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Past exposure to sun, skin phenotype, and risk of multiple sclerosis: case-control study

journal contribution
posted on 2023-05-16, 16:42 authored by Ingrid van der MeiIngrid van der Mei, Ponsonby, AL, Terry DwyerTerry Dwyer, Christopher BlizzardChristopher Blizzard, Simmons, R, Bruce TaylorBruce Taylor, Butzkueven, H, Kilpatrick, T
Objective: To examine whether past high sun exposure is associated with a reduced risk of multiple sclerosis. Design: Population based case-control study. Setting: Tasmania, latitudes 41-3°S. Participants: 136 cases with multiple sclerosis and 272 controls randomly drawn from the community and matched on sex and year of birth. Main outcome measure: Multiple sclerosis defined by both clinical and magnetic resonance imaging criteria. Results: Higher sun exposure when aged 6-15 years (average 2-3 hours or more a day in summer during weekends and holidays) was associated with a decreased risk of multiple sclerosis (adjusted odds ratio 0.31, 95% confidence interval 0.16 to 0.59). Higher exposure in winter seemed more important than higher exposure in summer. Greater actinic damage was also independently associated with a decreased risk of multiple sclerosis (0.32, 0.11 to 0.88 for grades 4-6 disease). A dose-response relation was observed between multiple sclerosis and decreasing sun exposure when aged 6-15 years and with actinic damage. Conclusion: Higher sun exposure during childhood and early adolescence is associated with a reduced risk of multiple sclerosis. Insufficient ultraviolet radiation may therefore influence the development of multiple sclerosis.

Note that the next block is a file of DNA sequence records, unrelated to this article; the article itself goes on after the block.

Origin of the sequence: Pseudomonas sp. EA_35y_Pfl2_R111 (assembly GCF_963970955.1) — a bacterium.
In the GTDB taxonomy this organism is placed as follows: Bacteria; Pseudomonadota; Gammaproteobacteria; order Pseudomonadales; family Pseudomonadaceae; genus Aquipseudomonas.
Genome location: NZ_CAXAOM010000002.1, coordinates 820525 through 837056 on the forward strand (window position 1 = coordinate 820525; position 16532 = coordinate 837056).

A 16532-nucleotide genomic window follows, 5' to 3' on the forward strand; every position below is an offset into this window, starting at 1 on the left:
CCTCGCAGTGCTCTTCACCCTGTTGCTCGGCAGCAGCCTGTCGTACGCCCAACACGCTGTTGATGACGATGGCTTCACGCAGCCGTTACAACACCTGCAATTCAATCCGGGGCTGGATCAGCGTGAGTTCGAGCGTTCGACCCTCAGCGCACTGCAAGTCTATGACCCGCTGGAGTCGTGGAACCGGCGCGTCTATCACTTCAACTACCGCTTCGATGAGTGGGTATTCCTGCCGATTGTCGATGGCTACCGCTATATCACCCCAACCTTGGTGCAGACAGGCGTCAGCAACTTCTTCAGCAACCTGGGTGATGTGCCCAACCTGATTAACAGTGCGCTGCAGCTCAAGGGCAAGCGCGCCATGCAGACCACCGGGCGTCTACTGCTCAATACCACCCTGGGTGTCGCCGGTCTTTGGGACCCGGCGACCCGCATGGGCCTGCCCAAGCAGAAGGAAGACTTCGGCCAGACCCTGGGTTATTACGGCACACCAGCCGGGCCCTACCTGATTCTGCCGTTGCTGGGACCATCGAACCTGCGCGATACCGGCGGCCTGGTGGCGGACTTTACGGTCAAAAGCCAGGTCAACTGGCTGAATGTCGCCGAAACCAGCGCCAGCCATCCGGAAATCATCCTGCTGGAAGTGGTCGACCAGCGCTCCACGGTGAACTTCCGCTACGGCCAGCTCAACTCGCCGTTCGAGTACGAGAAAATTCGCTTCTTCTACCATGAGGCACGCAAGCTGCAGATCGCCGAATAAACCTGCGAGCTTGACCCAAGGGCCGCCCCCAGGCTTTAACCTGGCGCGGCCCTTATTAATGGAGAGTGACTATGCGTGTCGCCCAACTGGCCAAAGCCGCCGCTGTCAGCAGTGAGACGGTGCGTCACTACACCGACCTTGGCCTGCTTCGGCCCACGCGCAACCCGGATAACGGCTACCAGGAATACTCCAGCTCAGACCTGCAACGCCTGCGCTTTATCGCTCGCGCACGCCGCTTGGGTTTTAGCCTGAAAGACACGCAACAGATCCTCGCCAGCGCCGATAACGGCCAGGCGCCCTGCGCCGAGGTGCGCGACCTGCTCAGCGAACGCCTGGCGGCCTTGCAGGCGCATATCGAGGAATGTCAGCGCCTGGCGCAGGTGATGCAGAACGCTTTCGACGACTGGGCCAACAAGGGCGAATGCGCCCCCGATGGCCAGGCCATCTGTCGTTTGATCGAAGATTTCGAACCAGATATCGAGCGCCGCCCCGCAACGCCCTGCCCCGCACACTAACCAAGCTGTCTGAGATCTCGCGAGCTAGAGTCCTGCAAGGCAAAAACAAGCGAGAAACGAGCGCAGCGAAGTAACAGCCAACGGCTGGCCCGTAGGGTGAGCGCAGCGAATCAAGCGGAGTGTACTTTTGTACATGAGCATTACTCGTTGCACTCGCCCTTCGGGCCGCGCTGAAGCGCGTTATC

Publication title

British Medical Journal










Menzies Institute for Medical Research


BMJ Publishing Group

Place of publication

United Kingdom

Repository Status

  • Restricted

Socio-economic Objectives

Disease distribution and transmission (incl. surveillance and response)

Usage metrics

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